Why Security May Be the Biggest Reason to Modernize
What do a leading retailer, major health insurer and government agency have in common? Target, Anthem, and the Office of Personnel Management (OPM) were all famously breached in recent years by hackers preying on weak points in their legacy systems. It’s no longer a question of if your organization will be breached, it’s a matter […]
What do a leading retailer, major health insurer and government agency have in common? Target, Anthem, and the Office of Personnel Management (OPM) were all famously breached in recent years by hackers preying on weak points in their legacy systems.
It’s no longer a question of if your organization will be breached, it’s a matter of when and how.
Security is a serious concern in the IT industry, but modernization is often not seen as a solution. One reason is the mixed perception of modernization’s benefits and inherent risks, as highlighted in a recent survey: while 48% of federal IT leaders engaged in modernization efforts perceived increased security issues, only 25% noted decreased security challenges.
Modernization should be a top priority on everyone’s security strategy. Read on for the top three surprising reasons why the benefits heavily outweigh the risks.
Previously, people had accepted the common notion of “security-by-antiquity” or “security-through-obscurity” – the idea that legacy systems’ outdated technology makes them more secure. This view prevailed despite the growing number of attacks on older IT systems.
However, as Computerworld recently reported, “new research is turning on its head the idea that legacy systems — such as Cobol and Fortran — are more secure because hackers are unfamiliar with the technology.” The “security-by-antiquity” theory might have worked once, but the continued attacks on legacy systems reveal the underlying risks a lack of encryption and documentation pose.
Change is easier said than done. Even today, major businesses, financial industry giants and large parts of the federal government continue to rely on COBOL. According to InformationWeek, 70% of business transactions are still processed in the nearly 60-year-old programming language.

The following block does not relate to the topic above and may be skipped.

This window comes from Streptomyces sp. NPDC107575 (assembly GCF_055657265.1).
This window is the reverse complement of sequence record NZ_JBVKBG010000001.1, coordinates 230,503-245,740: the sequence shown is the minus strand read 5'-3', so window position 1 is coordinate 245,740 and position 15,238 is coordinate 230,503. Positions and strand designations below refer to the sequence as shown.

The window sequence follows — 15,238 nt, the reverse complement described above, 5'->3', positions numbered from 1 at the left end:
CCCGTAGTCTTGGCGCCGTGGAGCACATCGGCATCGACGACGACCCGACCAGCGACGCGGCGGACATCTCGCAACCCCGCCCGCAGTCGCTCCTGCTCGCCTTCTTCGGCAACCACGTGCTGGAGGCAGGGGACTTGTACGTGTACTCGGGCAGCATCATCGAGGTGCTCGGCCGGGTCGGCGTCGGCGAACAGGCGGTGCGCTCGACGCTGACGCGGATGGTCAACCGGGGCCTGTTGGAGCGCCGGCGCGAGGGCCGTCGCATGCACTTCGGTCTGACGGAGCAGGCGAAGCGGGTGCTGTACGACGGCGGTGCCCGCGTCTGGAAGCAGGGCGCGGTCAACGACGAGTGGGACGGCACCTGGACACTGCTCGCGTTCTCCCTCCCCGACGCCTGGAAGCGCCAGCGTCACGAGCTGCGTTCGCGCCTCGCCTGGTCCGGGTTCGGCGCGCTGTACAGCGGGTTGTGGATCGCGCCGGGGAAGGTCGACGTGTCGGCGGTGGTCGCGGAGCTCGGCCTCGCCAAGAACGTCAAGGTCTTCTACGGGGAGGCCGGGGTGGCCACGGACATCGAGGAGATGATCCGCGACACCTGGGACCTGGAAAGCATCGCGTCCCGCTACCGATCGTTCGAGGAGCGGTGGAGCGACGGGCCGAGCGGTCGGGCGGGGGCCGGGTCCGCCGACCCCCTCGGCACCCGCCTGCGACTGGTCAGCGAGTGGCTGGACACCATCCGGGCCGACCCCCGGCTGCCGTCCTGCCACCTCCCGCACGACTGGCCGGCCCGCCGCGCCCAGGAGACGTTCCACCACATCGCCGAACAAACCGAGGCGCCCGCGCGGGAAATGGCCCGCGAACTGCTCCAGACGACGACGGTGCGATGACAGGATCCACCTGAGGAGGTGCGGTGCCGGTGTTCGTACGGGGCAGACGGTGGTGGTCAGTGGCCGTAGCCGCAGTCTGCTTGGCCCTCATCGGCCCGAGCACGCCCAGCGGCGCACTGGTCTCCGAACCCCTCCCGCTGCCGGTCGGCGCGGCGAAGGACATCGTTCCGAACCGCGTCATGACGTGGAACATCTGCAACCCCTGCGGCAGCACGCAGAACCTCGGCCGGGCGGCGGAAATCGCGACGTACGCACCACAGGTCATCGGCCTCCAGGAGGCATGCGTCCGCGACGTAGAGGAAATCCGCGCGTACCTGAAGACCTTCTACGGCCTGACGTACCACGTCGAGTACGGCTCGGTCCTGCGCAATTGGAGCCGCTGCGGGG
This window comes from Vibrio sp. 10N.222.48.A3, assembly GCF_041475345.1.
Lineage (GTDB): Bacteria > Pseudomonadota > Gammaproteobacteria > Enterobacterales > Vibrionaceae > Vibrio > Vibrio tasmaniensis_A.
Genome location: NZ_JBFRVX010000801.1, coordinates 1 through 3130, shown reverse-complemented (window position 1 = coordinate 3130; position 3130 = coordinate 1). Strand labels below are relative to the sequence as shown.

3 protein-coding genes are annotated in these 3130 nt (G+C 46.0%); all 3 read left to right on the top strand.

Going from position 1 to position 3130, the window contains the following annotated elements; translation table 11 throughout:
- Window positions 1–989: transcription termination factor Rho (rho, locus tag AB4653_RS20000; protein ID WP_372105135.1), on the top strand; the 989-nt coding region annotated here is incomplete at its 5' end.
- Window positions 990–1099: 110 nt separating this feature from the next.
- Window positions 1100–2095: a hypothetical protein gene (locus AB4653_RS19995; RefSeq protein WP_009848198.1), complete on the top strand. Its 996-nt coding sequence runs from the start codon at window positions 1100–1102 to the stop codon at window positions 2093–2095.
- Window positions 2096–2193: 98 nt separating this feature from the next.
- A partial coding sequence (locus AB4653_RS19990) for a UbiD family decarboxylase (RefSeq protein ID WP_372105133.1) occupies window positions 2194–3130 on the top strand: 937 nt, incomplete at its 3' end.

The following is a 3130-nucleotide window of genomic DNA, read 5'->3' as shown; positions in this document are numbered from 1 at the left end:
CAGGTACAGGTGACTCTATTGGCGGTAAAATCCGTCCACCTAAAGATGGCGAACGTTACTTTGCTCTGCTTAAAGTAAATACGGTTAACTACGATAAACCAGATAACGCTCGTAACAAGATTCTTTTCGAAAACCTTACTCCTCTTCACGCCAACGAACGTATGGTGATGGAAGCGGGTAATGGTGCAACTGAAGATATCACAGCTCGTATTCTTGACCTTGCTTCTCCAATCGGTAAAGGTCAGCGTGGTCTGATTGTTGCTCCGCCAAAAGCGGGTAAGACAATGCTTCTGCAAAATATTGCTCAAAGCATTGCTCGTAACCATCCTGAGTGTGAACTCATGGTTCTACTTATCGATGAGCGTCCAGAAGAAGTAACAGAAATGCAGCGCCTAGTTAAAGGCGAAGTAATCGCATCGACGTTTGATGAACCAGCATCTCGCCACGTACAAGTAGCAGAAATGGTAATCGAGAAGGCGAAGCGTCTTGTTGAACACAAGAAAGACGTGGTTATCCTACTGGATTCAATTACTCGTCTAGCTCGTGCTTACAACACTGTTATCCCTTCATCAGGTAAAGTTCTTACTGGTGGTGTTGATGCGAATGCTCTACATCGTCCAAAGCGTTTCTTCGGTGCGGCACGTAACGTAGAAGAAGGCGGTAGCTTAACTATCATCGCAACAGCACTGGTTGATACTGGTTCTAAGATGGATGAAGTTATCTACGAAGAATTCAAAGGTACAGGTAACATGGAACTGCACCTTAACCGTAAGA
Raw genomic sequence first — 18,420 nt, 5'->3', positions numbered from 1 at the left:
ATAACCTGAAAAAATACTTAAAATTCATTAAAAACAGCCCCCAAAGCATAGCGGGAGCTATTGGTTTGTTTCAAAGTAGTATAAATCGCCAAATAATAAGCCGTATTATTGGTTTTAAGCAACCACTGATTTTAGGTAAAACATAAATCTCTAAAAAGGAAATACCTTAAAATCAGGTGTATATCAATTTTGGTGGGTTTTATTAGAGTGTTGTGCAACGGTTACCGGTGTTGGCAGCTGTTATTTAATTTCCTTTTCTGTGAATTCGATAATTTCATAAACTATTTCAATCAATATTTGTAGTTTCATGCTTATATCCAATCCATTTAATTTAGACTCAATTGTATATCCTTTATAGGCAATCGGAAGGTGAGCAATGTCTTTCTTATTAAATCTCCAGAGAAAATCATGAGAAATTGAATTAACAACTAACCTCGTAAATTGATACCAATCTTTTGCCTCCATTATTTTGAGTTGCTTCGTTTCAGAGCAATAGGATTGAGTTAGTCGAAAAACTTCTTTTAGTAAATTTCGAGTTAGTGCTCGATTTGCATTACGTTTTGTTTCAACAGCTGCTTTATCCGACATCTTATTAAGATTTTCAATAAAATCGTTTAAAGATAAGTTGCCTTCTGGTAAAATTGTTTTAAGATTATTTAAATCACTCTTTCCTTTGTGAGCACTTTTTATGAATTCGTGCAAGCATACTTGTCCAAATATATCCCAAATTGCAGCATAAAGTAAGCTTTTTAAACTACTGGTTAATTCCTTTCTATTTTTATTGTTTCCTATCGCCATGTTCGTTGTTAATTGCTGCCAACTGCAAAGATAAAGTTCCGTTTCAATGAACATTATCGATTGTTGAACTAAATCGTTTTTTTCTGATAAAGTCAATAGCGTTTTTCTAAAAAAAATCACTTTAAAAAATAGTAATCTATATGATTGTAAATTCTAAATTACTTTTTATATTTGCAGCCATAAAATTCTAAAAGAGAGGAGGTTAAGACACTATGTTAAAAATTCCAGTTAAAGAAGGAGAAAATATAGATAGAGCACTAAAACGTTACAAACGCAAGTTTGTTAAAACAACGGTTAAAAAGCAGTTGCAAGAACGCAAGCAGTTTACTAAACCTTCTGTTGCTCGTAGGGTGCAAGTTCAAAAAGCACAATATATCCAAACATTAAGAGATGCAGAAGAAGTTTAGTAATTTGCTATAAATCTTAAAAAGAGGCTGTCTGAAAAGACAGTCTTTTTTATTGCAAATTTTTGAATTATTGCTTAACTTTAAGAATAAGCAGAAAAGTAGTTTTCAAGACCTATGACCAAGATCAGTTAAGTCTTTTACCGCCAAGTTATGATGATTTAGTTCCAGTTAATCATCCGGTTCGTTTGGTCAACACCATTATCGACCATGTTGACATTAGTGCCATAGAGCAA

2. Customers Want Greater Access
The shifting mobile and digital landscape has significantly changed customer interaction and expectations. Today’s customer demands greater access through multiple channels to products and services while still expecting their financial and personal data to be protected.
According to The 2016 U.S. Mobile App Report, smartphone apps now account for 50% of time spent online in the US – no surprise as device ownership is skyrocketing. This high level of access requires organizations to think differently about security.
Data protection, access control and physical security are now as important as the organization’s offering and services. However, the risk is much greater for those contending with the limitations of older IT systems engineered for yesterday’s needs. Modernizing older platforms or migrating systems to newer architectures will not only eliminate vulnerabilities, it can increase response time – critical in today’s fast-moving pace.
3. Passive Security is a Thing of the Past
Data breaches are happening at record rates – 2016 saw a 40% increase in reported breaches, while 2017 is on pace to match or exceed this record. Even more damaging than the breach itself is the detection time.
A recent report suggests it can take more than six months on average to detect a breach, giving attackers time to capture and exploit sensitive information. Organizations need to assume they will be breached and act accordingly.
Legacy systems were built based on perimeter defense to protect them from outsiders. This method assumes the ability to limit access, nearly impossible today, and “defends” rather than “detects.”
Modern systems anticipate and combat threats using automation, advanced analytics and continuous monitoring. Customer data can be protected with techniques such as Identity as a Service. Ultimately, modernizing legacy systems offers organizations an opportunity to assess their data, their level of risk and build proactive security measures into their applications.
Nobody wants to be one of the numerous companies attacked in recent years, but the possibility of a large-scale data breach happening anywhere at any time is very real. As organizations continue to amass enormous amounts of personal data, they must protect it against increasingly sophisticated cyberattacks.
The reality is today’s digital and mobile-focused world is full of risk. With organizations granting greater access to customers and employees and, perhaps as a result, hacking incidents rising to historic levels, modern IT requires adaptive systems and proactive security strategies.
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